So, in summary: [click to enlarge]

Rent auf Deutsch

I found the German transcription of the musical Rent about a year ago or more, and happened to come across the bookmark again today whilst listening to the english soundtrack.

I decided it would be cool to read the German version along with the music, and it was, but I found myself disappointed with the translator. He changed a lot of the lyrics to make the German words fit the melodies/rhythms of the original, but I think some parts lost something in the transition. If you’ve never seen Rent (the musical… I can’t compare to the movie, not having seen it), the following maybe won’t make sense, but for those who have, here’s some snippets of “What you Own” that bothered me:

The form of these quotes will be:
Original English lyrics
German lyrics English translation

You’re living in America,
Leave your conscience at the tone.

Du lebst doch in Amerika,
Scham ist selten hier zu Gast.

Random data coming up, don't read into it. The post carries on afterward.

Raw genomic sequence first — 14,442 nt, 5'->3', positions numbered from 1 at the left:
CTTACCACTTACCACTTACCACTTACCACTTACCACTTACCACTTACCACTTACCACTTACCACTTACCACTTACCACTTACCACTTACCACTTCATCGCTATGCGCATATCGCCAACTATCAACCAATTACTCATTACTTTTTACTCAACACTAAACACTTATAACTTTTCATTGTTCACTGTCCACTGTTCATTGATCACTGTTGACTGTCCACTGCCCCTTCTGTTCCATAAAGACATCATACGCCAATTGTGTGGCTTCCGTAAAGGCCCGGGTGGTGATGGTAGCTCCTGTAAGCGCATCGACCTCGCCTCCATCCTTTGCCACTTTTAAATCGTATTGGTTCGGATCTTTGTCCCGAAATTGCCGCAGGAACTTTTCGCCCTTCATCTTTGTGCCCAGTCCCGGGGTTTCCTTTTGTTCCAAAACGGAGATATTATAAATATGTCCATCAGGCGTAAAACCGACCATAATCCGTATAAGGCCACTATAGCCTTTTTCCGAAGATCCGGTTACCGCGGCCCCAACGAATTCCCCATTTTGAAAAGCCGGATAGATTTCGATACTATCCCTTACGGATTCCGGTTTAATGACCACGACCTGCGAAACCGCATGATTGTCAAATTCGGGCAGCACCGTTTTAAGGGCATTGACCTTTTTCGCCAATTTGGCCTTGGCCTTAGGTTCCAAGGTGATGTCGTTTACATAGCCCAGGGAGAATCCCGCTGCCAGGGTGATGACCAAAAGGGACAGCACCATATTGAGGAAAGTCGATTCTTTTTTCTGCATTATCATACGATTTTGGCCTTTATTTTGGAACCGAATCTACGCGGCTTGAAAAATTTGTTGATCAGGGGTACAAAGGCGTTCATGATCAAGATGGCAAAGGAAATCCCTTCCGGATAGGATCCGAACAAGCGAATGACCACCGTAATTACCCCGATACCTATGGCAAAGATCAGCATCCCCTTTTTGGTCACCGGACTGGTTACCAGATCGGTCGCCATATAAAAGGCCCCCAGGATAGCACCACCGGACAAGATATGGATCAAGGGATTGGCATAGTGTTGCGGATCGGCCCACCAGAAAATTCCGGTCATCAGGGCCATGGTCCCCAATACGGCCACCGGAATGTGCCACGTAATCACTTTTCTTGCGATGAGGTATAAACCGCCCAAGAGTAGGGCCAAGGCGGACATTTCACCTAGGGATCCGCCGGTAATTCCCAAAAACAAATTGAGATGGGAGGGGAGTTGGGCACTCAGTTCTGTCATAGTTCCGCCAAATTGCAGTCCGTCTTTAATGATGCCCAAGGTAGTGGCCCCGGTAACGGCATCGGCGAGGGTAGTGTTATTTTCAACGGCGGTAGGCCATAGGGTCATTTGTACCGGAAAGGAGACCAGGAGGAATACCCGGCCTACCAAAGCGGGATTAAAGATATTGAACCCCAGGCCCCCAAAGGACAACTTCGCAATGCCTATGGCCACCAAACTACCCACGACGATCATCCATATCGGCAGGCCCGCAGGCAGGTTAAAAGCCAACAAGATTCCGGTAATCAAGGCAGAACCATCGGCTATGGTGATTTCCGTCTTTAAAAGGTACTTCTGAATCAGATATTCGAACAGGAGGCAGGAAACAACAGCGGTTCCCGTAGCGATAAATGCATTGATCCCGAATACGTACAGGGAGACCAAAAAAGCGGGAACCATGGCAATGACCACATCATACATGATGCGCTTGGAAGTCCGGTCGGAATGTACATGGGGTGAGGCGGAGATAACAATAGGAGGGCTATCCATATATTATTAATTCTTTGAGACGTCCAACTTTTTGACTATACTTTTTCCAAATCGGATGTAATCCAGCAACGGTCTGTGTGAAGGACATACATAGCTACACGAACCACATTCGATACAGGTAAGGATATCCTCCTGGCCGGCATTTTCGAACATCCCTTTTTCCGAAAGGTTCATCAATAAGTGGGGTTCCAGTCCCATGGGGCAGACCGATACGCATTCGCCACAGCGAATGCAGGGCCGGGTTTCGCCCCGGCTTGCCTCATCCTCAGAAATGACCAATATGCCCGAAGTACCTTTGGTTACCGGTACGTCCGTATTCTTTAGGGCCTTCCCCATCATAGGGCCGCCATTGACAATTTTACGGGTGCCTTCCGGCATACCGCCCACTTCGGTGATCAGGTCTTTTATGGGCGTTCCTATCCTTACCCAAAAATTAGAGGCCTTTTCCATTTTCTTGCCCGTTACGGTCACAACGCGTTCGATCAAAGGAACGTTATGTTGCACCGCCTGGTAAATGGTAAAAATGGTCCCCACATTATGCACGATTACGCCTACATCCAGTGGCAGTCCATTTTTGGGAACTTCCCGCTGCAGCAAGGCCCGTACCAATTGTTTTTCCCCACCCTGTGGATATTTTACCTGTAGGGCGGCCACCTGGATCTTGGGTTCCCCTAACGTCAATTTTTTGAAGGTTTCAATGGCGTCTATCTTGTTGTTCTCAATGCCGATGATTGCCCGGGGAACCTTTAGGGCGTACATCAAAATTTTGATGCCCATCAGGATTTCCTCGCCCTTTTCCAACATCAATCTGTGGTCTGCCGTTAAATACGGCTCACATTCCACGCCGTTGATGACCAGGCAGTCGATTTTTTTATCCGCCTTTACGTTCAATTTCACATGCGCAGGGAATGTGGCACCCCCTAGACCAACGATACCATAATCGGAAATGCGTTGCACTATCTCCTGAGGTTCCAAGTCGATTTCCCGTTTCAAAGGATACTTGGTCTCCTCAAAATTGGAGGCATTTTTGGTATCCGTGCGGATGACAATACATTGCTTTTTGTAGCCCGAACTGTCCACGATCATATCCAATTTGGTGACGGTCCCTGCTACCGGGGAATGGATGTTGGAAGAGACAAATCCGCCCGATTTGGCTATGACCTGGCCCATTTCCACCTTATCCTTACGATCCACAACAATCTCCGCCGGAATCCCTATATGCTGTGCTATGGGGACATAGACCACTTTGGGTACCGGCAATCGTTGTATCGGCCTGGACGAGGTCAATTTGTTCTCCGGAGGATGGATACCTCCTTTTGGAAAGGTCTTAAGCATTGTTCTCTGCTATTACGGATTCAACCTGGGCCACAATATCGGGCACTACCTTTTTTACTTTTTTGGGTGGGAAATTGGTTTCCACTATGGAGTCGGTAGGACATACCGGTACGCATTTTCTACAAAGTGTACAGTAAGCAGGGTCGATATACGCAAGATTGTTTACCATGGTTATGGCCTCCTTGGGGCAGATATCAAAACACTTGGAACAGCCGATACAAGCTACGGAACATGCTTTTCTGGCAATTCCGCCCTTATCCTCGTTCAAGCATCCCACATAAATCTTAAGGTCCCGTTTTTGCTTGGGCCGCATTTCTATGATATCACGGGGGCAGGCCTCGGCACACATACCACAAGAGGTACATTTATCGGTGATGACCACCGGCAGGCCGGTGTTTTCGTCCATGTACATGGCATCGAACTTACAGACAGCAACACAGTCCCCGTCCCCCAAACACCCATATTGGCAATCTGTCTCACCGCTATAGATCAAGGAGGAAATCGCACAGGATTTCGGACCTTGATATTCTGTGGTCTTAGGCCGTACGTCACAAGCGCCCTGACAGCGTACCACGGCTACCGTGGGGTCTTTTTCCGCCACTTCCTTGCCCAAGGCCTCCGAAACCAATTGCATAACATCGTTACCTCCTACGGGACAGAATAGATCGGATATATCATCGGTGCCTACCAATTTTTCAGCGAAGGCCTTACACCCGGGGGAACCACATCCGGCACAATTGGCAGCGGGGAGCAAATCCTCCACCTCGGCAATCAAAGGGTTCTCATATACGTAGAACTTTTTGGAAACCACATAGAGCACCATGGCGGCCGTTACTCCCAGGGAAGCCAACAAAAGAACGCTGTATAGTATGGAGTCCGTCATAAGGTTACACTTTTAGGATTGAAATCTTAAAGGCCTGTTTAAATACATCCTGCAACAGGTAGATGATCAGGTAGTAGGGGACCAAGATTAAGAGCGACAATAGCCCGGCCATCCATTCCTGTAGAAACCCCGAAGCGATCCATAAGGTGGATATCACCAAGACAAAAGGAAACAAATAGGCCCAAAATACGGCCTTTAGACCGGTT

You’re living in America,
Shame is an infrequent visitor here/shame is seldom seen here

Colin’s take: The original seems much wittier. Granted I’m no master of German idioms, and granted the German, like the english, takes a phrase intended for the physical and twists it to the intangible, but still. I like the original better; it seems a much more “modern” non-anachronistic statement.

What was it about that night?
Connection, in an isolating age.
For once, the shadows gave way to light.
For once, I didn’t disengage.

Hat uns jene Nacht geheilt?
Gemeinschaft, einmal nicht mehr isoliert.
Das Licht, es hat das Dunkel zerteilt.
Und ich – ich hab’ mich engagiert.
Did that night heal us?
Community/companionship, for once no longer isolated,
The light, it dissipated the darkness,
And I, I engaged.